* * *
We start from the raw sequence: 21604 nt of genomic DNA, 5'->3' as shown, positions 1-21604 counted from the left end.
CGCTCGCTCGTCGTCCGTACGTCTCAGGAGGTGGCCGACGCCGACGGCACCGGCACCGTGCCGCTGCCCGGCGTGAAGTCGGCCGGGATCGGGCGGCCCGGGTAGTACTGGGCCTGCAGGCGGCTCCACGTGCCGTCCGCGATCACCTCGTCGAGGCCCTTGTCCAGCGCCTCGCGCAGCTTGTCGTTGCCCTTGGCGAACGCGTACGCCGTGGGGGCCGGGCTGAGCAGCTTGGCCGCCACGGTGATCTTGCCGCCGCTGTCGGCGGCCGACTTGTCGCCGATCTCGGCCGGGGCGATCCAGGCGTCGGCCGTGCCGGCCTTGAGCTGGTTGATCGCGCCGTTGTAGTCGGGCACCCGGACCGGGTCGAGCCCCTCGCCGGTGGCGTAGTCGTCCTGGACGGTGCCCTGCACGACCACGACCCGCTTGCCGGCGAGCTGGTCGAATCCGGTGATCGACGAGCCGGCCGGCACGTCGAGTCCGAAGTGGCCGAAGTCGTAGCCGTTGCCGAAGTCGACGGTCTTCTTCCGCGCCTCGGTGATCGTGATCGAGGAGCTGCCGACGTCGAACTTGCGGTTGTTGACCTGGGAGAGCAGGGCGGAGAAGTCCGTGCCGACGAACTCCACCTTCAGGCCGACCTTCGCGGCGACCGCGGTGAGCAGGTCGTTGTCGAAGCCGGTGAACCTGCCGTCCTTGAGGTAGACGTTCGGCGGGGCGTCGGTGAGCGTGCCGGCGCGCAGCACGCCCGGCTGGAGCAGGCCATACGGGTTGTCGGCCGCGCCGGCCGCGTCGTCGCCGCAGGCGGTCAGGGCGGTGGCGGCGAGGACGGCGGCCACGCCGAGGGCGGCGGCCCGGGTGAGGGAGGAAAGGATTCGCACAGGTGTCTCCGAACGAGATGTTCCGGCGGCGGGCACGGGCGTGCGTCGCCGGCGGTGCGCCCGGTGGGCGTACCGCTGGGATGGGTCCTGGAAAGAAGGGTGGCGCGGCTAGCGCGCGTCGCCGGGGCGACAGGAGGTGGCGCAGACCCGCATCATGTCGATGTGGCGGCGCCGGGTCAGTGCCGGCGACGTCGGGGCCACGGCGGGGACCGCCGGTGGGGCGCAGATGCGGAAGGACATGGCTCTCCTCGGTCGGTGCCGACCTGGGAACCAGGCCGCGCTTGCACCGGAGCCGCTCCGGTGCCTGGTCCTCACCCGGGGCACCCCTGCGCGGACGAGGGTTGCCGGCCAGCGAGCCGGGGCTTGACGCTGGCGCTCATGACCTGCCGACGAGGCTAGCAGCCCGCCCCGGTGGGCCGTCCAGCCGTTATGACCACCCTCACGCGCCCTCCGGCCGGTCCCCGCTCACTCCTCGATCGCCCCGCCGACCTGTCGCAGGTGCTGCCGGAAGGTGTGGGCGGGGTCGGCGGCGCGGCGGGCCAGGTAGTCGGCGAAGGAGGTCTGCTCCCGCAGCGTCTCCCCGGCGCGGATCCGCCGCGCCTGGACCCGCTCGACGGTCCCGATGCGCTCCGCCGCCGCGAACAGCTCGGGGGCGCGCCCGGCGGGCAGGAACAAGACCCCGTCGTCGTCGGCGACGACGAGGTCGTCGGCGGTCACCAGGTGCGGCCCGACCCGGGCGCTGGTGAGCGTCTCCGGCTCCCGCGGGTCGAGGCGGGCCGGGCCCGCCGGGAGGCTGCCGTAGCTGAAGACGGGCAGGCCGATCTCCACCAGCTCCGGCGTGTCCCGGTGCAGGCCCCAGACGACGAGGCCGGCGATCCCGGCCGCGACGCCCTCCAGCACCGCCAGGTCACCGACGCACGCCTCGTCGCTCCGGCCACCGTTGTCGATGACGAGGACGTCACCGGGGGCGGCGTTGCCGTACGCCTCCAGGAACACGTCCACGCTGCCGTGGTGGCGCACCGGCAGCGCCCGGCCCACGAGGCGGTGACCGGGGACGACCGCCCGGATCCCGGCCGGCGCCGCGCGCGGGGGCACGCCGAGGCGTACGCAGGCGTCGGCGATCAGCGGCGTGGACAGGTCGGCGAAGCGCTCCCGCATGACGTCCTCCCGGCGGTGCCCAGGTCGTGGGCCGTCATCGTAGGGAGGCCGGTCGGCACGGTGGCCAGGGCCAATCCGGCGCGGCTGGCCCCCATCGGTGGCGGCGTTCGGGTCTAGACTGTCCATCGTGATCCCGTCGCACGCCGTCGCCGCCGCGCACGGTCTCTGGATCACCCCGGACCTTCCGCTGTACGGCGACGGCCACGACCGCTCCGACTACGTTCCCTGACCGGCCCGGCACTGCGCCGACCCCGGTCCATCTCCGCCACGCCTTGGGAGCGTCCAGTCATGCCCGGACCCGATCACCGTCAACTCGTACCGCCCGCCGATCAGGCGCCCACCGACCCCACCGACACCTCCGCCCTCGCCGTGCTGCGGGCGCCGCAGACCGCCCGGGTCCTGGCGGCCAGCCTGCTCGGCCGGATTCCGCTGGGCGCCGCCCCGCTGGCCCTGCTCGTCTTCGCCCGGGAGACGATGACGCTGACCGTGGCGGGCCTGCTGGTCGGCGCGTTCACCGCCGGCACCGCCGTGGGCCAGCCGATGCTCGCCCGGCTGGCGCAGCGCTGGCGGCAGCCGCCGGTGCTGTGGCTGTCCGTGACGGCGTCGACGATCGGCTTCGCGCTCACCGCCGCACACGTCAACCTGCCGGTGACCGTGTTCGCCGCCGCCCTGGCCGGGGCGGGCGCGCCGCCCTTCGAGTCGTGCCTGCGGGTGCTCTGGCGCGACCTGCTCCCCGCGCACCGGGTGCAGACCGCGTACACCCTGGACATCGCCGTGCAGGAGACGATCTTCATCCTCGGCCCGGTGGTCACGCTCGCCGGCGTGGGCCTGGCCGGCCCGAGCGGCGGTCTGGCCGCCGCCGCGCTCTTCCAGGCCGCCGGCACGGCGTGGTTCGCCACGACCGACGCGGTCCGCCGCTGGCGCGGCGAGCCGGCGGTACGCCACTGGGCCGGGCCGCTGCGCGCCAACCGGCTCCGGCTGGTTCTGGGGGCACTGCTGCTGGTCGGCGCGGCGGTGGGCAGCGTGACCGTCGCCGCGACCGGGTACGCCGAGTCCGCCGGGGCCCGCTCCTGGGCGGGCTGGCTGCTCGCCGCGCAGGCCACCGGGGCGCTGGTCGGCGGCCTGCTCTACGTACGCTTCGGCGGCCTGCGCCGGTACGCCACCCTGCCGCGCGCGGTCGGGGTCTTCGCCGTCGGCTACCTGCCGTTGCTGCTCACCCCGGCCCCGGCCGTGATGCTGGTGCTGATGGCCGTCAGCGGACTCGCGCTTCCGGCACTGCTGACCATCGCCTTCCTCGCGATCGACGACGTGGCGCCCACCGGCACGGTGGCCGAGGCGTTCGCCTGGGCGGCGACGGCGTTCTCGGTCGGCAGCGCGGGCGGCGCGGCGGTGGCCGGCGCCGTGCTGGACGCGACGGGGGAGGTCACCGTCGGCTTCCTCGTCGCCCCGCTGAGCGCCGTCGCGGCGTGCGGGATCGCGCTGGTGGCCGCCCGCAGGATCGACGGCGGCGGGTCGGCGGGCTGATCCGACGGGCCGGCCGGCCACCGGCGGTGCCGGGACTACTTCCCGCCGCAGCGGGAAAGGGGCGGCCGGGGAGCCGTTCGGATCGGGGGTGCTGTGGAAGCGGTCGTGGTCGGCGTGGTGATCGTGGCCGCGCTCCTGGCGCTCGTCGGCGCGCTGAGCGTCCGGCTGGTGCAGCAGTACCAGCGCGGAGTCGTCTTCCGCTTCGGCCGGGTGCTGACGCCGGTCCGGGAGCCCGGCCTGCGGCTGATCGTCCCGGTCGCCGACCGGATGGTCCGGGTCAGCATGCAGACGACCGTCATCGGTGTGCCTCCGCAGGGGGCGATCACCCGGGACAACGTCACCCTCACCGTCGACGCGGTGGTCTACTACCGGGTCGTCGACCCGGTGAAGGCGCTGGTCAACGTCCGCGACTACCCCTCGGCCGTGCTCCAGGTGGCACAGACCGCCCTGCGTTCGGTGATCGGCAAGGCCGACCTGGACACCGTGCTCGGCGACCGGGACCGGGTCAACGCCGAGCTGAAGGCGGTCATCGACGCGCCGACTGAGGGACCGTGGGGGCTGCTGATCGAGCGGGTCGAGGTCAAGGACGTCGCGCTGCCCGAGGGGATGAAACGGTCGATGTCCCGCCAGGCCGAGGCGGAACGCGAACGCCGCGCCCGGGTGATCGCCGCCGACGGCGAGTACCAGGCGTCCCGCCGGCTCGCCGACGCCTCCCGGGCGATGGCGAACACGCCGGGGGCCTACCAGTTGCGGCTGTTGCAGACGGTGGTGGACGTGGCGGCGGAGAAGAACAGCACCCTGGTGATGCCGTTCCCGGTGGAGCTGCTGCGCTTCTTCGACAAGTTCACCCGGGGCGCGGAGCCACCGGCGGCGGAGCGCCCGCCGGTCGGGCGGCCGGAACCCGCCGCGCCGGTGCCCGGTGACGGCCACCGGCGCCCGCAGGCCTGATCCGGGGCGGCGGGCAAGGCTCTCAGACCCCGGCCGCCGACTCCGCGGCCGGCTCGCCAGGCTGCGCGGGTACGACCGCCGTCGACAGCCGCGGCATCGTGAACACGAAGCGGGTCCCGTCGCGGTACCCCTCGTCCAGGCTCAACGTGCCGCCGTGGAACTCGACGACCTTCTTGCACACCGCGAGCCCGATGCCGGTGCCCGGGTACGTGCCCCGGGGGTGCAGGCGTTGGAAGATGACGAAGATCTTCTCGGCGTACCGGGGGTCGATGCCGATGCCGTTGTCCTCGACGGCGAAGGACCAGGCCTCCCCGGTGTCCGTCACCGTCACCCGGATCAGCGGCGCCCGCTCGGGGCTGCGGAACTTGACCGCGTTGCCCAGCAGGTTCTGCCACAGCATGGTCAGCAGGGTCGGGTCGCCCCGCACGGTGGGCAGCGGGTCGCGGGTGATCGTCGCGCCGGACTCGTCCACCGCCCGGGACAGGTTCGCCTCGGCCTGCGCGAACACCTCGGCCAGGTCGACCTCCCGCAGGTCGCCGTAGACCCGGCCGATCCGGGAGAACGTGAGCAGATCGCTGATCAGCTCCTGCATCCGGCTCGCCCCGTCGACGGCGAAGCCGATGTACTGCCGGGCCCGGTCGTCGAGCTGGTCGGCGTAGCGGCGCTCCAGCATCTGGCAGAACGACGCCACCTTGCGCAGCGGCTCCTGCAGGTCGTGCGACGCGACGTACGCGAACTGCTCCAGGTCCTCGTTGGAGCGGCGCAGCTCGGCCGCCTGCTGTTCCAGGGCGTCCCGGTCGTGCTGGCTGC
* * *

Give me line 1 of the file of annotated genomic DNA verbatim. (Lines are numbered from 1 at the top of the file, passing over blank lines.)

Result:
We start from the raw sequence: 21604 nt of genomic DNA, 5'->3' as shown, positions 1-21604 counted from the left end.